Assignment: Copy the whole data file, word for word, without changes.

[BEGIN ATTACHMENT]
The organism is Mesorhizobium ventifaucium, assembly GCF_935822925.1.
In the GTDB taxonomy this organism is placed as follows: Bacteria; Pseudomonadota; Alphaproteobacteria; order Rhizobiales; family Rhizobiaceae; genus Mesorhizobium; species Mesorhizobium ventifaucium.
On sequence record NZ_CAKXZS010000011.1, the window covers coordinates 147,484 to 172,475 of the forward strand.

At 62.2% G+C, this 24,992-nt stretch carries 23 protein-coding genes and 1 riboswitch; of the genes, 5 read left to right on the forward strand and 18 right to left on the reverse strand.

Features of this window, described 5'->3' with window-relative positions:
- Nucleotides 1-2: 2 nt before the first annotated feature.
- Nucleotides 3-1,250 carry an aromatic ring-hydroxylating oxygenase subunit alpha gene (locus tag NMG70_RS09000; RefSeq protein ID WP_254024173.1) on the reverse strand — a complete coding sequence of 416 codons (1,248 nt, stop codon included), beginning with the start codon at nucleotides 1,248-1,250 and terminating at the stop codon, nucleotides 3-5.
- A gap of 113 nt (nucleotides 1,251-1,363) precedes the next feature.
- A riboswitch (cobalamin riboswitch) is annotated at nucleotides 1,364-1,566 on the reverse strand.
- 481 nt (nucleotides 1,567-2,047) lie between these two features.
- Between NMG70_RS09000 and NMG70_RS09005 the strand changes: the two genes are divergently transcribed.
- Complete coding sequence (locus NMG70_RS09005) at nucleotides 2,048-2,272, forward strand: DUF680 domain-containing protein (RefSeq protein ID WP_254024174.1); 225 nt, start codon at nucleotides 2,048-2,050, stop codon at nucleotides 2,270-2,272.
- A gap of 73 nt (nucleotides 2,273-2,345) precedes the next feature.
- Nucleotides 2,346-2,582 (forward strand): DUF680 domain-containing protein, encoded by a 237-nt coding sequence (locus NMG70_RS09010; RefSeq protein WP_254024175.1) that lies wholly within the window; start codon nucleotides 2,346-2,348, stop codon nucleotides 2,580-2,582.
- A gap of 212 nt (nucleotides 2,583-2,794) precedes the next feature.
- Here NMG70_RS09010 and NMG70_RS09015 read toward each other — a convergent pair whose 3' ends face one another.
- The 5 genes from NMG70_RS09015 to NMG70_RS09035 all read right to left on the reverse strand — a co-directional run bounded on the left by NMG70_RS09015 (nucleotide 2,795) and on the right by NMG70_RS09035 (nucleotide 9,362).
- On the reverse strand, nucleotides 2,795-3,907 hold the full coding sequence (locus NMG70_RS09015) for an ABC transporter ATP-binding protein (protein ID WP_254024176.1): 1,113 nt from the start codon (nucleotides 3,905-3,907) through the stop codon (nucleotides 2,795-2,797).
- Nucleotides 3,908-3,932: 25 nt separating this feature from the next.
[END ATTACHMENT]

The organism is Mesorhizobium ventifaucium, assembly GCF_935822925.1.
In the GTDB taxonomy this organism is placed as follows: Bacteria; Pseudomonadota; Alphaproteobacteria; order Rhizobiales; family Rhizobiaceae; genus Mesorhizobium; species Mesorhizobium ventifaucium.
On sequence record NZ_CAKXZS010000011.1, the window covers coordinates 147,484 to 172,475 of the forward strand.

At 62.2% G+C, this 24,992-nt stretch carries 23 protein-coding genes and 1 riboswitch; of the genes, 5 read left to right on the forward strand and 18 right to left on the reverse strand.

Features of this window, described 5'->3' with window-relative positions:
- Nucleotides 1-2: 2 nt before the first annotated feature.
- Nucleotides 3-1,250 carry an aromatic ring-hydroxylating oxygenase subunit alpha gene (locus tag NMG70_RS09000; RefSeq protein ID WP_254024173.1) on the reverse strand — a complete coding sequence of 416 codons (1,248 nt, stop codon included), beginning with the start codon at nucleotides 1,248-1,250 and terminating at the stop codon, nucleotides 3-5.
- A gap of 113 nt (nucleotides 1,251-1,363) precedes the next feature.
- A riboswitch (cobalamin riboswitch) is annotated at nucleotides 1,364-1,566 on the reverse strand.
- 481 nt (nucleotides 1,567-2,047) lie between these two features.
- Between NMG70_RS09000 and NMG70_RS09005 the strand changes: the two genes are divergently transcribed.
- Complete coding sequence (locus NMG70_RS09005) at nucleotides 2,048-2,272, forward strand: DUF680 domain-containing protein (RefSeq protein ID WP_254024174.1); 225 nt, start codon at nucleotides 2,048-2,050, stop codon at nucleotides 2,270-2,272.
- A gap of 73 nt (nucleotides 2,273-2,345) precedes the next feature.
- Nucleotides 2,346-2,582 (forward strand): DUF680 domain-containing protein, encoded by a 237-nt coding sequence (locus NMG70_RS09010; RefSeq protein WP_254024175.1) that lies wholly within the window; start codon nucleotides 2,346-2,348, stop codon nucleotides 2,580-2,582.
- A gap of 212 nt (nucleotides 2,583-2,794) precedes the next feature.
- Here NMG70_RS09010 and NMG70_RS09015 read toward each other — a convergent pair whose 3' ends face one another.
- The 5 genes from NMG70_RS09015 to NMG70_RS09035 all read right to left on the reverse strand — a co-directional run bounded on the left by NMG70_RS09015 (nucleotide 2,795) and on the right by NMG70_RS09035 (nucleotide 9,362).
- On the reverse strand, nucleotides 2,795-3,907 hold the full coding sequence (locus NMG70_RS09015) for an ABC transporter ATP-binding protein (protein ID WP_254024176.1): 1,113 nt from the start codon (nucleotides 3,905-3,907) through the stop codon (nucleotides 2,795-2,797).
- Nucleotides 3,908-3,932: 25 nt separating this feature from the next.